How do you play retro games?

Kurt Arnlund

E-Mail Address:spammers suck
Contribution Rating:8 (tied for 5443rd; 0 in last year)
Member SinceNov 14, 2000
# Messages Posted:none
Location:Newport Beach, United States United States flag
About myself:I started in the video game industry in November of 1995 when I was hired by Activision to work on Interstate '76. On my first day I was immediately hijacked to work on MechWarrior 2 NetMech because I had taken some networking classes and done a mod to the Doom network connect code that turned it into a chat program. After a few months, we shipped NetMech and I moved on to the original Interstate '76.

On I'76 I did a lot of weapons, user interface, special effects, and simulation code for the automatic transmission of the car.

After completing I'76 I was made the lead programmer on the I'76 expansion packs (Gold Edition and Nitro Pack). Here I created systems for new types of network play like capture the flag, and a vehicle decal system for user customization of cars. I was the only in-house programmer on the expansion pack, so I have a lot pride about this product since it's quite literally mostly me. I had one other external programmer who I was working with, he did the modifications to the software renderer to allow the game to use these new products on the market called 3D Video Cards.

On a weird note, I was the one who created the odd blur effect that you see in I'76 when your car collides at high speed.

For a brief period of time after I'76 I worked on Heavy Gear 2 doing special effects for weapons, weapon explosions, and exploding buildings. They never really gave me credit in the game for the work I did there, but the producer Jack Mamais does give me credit in my linked-in profile.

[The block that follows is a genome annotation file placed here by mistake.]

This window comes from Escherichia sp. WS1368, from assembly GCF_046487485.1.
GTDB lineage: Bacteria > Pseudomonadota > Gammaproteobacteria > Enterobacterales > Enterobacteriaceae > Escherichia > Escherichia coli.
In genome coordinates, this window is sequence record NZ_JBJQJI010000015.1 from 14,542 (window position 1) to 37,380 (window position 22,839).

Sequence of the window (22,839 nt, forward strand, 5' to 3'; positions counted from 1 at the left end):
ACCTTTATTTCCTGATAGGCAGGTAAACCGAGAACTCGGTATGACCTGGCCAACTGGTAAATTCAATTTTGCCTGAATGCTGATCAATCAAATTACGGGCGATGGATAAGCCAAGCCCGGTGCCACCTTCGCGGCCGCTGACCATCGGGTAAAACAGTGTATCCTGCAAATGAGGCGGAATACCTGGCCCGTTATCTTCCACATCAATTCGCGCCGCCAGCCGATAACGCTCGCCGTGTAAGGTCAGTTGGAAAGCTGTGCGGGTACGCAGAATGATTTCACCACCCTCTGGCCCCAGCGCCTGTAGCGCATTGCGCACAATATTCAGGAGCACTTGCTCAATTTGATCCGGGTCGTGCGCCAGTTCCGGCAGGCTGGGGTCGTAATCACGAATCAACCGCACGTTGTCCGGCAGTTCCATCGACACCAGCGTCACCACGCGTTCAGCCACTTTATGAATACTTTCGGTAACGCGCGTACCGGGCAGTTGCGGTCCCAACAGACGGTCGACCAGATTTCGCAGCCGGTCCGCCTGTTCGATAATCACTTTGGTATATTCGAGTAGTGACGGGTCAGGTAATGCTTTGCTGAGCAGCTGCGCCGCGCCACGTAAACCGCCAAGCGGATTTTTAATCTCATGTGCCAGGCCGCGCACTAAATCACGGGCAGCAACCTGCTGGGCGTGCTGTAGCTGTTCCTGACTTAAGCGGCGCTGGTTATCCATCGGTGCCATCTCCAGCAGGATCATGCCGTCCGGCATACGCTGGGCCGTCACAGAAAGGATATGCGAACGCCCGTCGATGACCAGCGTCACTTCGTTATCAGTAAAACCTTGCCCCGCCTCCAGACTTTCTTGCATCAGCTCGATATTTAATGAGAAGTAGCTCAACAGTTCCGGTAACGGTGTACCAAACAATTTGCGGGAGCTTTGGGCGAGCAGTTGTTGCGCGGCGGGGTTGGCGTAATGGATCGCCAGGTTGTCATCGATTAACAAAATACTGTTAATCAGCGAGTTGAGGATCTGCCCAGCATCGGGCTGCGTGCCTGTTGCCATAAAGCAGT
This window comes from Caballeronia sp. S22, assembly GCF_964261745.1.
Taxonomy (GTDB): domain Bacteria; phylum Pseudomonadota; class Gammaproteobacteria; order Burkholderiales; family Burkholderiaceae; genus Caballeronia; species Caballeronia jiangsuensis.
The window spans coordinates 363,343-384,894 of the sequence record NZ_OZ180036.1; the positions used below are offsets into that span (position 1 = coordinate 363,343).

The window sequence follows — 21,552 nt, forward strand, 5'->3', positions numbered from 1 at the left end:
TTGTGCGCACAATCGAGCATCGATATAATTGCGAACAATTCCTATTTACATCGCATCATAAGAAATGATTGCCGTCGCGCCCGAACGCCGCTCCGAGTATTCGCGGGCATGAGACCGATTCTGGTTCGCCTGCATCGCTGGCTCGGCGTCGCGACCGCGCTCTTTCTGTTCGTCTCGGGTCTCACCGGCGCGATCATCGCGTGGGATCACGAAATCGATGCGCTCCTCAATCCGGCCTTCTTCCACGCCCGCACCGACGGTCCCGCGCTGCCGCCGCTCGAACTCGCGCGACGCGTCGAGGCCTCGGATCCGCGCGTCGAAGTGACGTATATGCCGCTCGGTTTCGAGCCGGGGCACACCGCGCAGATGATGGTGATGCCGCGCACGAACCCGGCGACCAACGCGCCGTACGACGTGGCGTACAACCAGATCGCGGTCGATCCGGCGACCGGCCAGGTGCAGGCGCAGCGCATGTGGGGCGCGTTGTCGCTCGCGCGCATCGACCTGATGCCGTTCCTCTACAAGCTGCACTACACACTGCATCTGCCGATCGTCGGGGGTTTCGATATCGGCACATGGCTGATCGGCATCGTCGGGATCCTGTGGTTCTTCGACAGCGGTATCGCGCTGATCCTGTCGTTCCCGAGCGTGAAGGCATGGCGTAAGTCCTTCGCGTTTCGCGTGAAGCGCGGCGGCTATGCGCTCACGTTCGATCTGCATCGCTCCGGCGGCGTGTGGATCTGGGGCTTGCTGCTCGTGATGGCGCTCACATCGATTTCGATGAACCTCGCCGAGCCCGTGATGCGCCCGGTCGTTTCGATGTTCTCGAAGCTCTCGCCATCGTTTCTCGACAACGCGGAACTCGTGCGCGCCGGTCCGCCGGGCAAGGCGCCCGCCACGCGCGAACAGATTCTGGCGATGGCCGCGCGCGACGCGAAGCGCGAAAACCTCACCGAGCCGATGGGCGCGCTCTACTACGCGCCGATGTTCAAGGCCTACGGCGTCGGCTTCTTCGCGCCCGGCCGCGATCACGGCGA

After I'76 I moved back to the SF Bay Area to work for Accolade on Slave Zero. I got the job through my now old friend Sean Vesce who was the Director on I'76. As we were nearing the release of Slave Zero, the French company Infogrames (now they call themselves Atari) came along and bought out Accolade. We all made a whopping few hundred dollars in the deal, how generous.

After Slave Zero I was contemplating where to go and what to do next when my friends Sean Vesce and Lars Batista were just starting to try to revive the old defunct game company called Cinemaware. Cinemaware originally did some very popular super classic titles on the Amiga and other platforms. In Feb 2000, I left Infogrames and contracted with them to begin work on a prototype of the game Defender of the Crown for the PC. Once the PC based prototype was completed we obtained funding and decided to create a PS2 title.

I worked with Cinemaware until the end of Nov 2002 when they ran out of money and layed off nearly all the employees. I think they pretty much only kept the people that were still working on systems that needed to be completed. Somehow after this, they still managed to get a publisher and complete conversions to the XBox and PC and passed the Sony PS2 Submission process on July 30, 2003.

Jan 1, 2003 I started working for Tsunami Visual Technologies in Fremont, CA. There I worked on converting PC titles to run on motion-based arcade platform. Basically it was just an arcade box with a PC in it attached to a giant ball with a chair in it that sits on top of six huge motors that can move the chair around. Playing with the hardware side was fun. but mostly the conversion process was pretty mindless work. So I started to look around for another job.

Some day in June 2005 just before lunch, The Collective sent me an offer letter that I quickly accepted. I was planning to work out the week and put in 2 weeks notice just in time to finish out the month. After lunch, at about 2pm, fate rolled in, and Tsunami Visual laid me off because of financial troubles they were having. I never told them that two hours earlier I accepted another job, I just laughed it off and smiled as they told me to pack up. The timing could not have been more perfect, and later I heard that Chuck McMakin was so shocked at how easily I took it. Still makes me laugh to this day.

July 2005 I started at The Collective in Newport Beach, CA. Here I worked on Marc Ecko's Getting Up: Contents Under Pressure, and an upcoming unannounced XBox 360 and PS3 title.

Kurt Arnlund (8) is also listed as a game developer.